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Argonne Scientists Probe the Cosmic Structure of the Dark Universe | by Argonne National Laboratory
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Argonne Scientists Probe the Cosmic Structure of the Dark Universe

This visualization of the Universe as it condenses around fluctuations in the density of dark and ordinary matter is a result from a collaboration between Argonne National Laboratory and the San Diego Supercomputer Center. Argonne software, called vl3, allowed the images to be streamed live from Argonne to Portland, OR, as it was processed.

 

This simulation follows the growth of density perturbations in both gas and dark matter components in a volume 1 billion light years on a side beginning shortly after the Big Bang and evolved to half the present age of the universe. It calculates the gravitational clumping of intergalactic gas and dark matter modeled using a computational grid of 64 billion cells and 64 billion dark matter particles. The simulation uses a computational grid of 4096^3 cells and took over 4,000,000 CPU hours to complete.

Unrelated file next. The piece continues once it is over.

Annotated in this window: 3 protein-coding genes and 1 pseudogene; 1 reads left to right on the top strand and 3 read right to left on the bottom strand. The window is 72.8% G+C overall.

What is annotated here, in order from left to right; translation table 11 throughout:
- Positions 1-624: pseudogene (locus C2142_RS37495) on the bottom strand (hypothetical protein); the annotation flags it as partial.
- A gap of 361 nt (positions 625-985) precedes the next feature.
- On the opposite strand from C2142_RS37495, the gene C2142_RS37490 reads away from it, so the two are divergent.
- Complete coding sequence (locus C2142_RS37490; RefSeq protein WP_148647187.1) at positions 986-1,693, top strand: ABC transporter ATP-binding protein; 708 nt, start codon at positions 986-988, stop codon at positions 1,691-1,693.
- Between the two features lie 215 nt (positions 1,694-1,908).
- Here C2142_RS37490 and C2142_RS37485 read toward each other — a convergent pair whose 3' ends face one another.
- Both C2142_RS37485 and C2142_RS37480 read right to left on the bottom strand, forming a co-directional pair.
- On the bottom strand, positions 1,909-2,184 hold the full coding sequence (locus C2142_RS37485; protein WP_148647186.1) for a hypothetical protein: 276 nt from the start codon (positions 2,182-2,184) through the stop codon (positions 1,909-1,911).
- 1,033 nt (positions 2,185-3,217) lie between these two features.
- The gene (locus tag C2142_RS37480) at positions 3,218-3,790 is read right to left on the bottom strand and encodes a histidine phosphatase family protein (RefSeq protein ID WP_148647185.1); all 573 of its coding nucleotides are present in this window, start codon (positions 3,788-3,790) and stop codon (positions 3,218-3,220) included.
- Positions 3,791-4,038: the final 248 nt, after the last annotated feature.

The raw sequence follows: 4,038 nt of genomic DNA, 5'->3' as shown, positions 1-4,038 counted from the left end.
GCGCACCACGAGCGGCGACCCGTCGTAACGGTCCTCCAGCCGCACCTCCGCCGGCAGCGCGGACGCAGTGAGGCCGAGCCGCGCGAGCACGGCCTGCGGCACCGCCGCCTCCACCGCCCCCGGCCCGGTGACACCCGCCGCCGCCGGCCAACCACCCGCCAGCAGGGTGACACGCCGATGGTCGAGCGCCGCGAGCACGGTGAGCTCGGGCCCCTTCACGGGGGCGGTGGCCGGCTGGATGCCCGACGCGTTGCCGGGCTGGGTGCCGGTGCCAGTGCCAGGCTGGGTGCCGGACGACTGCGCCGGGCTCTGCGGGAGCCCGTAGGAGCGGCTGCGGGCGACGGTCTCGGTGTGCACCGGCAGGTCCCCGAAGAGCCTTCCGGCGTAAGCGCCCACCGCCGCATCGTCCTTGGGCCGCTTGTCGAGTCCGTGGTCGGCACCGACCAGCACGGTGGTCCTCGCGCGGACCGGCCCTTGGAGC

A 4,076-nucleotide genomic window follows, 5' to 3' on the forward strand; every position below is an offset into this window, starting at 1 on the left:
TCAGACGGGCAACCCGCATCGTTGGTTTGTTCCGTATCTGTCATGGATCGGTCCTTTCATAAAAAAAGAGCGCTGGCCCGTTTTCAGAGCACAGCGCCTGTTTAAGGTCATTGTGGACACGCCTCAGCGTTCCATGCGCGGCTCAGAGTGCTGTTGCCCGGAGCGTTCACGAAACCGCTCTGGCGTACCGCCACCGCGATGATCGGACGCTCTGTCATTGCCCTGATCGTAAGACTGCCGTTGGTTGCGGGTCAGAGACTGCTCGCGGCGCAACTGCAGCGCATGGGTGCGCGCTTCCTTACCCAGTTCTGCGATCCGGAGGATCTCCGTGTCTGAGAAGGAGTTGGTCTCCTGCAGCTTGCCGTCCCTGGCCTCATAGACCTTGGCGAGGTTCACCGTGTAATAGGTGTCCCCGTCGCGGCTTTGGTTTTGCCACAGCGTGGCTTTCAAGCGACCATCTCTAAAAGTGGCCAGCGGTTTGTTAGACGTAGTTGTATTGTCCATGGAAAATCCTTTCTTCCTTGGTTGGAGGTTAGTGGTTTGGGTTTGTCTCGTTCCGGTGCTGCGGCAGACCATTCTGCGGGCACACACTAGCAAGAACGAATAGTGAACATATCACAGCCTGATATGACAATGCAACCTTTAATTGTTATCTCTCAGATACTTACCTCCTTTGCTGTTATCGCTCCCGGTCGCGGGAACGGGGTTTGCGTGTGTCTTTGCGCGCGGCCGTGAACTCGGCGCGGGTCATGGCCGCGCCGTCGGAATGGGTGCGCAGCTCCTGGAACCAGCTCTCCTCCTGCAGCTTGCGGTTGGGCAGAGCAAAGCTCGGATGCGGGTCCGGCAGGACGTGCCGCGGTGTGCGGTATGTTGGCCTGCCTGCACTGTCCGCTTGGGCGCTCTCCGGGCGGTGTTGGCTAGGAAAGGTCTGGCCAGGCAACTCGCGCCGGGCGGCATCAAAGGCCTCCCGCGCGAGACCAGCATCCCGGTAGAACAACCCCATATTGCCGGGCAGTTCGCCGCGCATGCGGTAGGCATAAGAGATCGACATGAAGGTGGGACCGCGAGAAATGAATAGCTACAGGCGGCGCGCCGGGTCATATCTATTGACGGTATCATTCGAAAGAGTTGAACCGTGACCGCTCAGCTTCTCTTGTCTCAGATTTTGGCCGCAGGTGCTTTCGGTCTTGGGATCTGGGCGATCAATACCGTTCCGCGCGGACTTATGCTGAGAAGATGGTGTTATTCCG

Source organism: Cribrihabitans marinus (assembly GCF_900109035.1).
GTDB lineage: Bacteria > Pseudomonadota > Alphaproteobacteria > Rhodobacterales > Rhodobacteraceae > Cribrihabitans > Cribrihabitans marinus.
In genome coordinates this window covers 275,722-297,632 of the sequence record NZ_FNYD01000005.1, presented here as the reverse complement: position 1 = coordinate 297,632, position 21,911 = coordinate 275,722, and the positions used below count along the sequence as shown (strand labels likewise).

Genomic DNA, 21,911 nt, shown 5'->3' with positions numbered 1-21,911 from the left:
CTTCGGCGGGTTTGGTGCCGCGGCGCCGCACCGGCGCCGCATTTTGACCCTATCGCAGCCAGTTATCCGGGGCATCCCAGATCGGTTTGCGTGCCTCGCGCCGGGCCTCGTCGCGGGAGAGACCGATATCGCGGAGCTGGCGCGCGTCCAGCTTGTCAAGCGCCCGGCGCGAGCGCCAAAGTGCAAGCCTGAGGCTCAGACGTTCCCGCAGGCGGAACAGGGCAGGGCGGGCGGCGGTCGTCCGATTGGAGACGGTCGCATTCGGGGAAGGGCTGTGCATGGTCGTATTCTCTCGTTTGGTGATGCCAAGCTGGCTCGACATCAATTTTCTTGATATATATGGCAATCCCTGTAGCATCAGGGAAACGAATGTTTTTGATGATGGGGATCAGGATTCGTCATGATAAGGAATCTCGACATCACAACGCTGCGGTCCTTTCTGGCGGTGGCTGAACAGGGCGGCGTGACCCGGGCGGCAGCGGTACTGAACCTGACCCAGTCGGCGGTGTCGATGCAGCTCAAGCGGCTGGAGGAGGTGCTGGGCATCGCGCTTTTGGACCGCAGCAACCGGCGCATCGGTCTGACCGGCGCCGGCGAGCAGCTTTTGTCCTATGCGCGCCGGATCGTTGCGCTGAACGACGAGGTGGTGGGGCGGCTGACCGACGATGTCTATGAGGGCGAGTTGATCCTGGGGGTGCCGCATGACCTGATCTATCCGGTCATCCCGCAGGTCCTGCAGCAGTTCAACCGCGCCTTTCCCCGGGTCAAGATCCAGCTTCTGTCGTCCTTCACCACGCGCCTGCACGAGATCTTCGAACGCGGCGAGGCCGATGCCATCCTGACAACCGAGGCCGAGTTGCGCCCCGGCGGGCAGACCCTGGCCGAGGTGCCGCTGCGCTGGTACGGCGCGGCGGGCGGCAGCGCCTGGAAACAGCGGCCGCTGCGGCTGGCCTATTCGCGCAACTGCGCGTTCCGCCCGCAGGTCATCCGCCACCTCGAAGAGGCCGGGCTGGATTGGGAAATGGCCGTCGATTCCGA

The simulation for Enzo was computed using resources at ALCF. Credits: R. Harkness, M. L. Norman, R. Wagner, SDSC; D.R. Reynolds, Southern Methodist University; M. Hereld, J.A. Insley, E.C. Olson, M.E. Papka, and V. Vishwanath, Argonne.

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Taken on January 4, 2010